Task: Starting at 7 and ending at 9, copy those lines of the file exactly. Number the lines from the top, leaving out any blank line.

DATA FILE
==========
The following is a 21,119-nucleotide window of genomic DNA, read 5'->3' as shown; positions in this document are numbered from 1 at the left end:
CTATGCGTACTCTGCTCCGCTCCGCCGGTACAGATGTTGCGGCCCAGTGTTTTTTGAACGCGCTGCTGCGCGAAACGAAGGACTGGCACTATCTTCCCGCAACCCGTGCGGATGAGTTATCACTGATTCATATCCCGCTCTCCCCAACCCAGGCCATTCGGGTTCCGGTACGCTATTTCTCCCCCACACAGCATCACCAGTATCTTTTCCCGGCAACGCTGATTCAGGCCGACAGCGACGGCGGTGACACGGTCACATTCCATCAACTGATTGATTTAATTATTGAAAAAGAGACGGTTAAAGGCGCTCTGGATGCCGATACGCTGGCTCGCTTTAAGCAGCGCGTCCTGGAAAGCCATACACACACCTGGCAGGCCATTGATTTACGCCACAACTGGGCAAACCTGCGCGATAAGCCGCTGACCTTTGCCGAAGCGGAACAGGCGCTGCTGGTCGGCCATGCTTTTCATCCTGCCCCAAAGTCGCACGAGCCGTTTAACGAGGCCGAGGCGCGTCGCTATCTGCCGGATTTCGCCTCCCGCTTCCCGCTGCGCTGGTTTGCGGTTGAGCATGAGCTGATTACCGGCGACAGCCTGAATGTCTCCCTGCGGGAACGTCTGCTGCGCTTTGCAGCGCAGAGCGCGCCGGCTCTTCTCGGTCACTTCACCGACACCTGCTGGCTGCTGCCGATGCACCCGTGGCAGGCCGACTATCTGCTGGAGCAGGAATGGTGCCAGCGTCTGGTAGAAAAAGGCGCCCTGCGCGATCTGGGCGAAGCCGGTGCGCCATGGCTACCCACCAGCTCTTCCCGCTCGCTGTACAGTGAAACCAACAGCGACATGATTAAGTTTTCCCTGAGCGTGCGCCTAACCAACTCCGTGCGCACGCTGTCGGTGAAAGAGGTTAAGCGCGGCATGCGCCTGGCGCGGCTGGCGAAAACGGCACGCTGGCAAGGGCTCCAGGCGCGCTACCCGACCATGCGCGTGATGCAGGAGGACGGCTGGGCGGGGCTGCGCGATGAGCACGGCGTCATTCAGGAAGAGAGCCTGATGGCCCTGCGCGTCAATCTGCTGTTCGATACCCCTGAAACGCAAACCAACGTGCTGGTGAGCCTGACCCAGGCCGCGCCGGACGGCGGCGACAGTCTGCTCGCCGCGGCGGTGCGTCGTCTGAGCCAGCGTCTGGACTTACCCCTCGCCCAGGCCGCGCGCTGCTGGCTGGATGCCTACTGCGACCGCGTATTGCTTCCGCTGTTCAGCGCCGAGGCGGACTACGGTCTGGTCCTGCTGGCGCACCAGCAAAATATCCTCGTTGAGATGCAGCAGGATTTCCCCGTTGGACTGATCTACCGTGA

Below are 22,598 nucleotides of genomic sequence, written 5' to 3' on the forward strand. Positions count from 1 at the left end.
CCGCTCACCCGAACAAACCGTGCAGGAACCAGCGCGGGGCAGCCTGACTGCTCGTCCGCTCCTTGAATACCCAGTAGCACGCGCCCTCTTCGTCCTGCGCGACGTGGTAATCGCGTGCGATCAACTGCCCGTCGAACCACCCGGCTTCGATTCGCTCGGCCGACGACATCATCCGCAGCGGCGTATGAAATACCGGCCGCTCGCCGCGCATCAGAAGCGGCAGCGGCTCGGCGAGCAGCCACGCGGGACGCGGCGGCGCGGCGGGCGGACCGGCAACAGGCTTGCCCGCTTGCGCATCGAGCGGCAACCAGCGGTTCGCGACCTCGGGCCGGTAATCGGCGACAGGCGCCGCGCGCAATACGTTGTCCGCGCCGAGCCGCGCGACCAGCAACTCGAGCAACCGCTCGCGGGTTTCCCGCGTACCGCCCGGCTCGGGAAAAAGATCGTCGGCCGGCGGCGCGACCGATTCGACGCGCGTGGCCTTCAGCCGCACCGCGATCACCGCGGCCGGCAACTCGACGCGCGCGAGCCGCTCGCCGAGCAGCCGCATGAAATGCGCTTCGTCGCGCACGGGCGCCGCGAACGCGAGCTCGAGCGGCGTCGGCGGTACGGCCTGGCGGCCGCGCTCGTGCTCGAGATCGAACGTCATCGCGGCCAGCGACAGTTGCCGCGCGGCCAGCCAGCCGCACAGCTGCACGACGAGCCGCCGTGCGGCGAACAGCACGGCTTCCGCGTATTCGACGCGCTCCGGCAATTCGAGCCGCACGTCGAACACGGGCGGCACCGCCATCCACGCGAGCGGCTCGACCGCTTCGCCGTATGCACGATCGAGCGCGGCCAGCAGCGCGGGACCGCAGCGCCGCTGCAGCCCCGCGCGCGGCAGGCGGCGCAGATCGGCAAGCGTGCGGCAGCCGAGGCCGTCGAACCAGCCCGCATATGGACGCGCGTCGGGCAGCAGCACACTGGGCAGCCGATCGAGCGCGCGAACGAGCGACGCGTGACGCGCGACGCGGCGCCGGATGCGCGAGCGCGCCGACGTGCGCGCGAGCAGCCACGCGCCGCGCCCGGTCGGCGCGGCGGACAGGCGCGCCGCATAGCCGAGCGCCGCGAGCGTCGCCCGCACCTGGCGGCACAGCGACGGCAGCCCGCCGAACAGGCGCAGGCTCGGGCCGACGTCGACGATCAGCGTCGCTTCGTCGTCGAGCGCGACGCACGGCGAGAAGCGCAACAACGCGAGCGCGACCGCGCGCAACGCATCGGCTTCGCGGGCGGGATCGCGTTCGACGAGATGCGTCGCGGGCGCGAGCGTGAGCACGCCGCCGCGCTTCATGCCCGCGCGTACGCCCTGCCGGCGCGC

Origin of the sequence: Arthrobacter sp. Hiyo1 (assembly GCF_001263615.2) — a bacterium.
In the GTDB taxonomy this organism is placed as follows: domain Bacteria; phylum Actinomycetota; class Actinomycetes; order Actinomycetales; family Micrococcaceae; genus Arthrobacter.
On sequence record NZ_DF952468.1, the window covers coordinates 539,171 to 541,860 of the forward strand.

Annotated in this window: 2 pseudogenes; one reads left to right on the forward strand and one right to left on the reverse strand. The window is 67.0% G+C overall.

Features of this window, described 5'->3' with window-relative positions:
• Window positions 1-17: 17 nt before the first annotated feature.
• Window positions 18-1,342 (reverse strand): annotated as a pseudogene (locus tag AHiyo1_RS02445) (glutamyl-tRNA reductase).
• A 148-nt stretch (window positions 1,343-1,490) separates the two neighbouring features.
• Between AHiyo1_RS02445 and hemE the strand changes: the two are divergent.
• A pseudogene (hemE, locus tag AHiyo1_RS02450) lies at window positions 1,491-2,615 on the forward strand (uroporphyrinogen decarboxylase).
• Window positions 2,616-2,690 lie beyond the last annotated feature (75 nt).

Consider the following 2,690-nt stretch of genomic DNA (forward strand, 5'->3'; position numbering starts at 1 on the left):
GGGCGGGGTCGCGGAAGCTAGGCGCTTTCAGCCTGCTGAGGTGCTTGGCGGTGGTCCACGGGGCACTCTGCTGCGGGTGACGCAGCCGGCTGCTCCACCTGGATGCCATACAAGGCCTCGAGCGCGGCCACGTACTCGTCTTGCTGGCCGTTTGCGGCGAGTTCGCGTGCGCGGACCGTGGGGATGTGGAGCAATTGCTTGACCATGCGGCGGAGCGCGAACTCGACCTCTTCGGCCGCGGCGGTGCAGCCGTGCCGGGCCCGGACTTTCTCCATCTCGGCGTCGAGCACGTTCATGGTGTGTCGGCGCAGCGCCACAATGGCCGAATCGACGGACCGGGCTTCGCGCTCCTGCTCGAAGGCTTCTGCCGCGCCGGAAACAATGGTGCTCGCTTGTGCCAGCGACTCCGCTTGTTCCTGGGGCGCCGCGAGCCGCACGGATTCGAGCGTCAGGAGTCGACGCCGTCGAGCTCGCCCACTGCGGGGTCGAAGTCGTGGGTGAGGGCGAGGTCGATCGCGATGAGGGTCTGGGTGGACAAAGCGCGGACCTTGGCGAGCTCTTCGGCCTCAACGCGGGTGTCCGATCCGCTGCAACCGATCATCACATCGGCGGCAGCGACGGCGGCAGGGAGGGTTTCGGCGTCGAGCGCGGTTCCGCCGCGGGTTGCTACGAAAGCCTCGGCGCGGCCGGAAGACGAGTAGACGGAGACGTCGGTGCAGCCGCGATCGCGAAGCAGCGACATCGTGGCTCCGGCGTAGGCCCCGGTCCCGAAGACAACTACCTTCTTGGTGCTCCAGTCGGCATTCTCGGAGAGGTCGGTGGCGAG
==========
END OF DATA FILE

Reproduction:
On sequence record NZ_DF952468.1, the window covers coordinates 539,171 to 541,860 of the forward strand.

Annotated in this window: 2 pseudogenes; one reads left to right on the forward strand and one right to left on the reverse strand. The window is 67.0% G+C overall.

Features of this window, described 5'->3' with window-relative positions: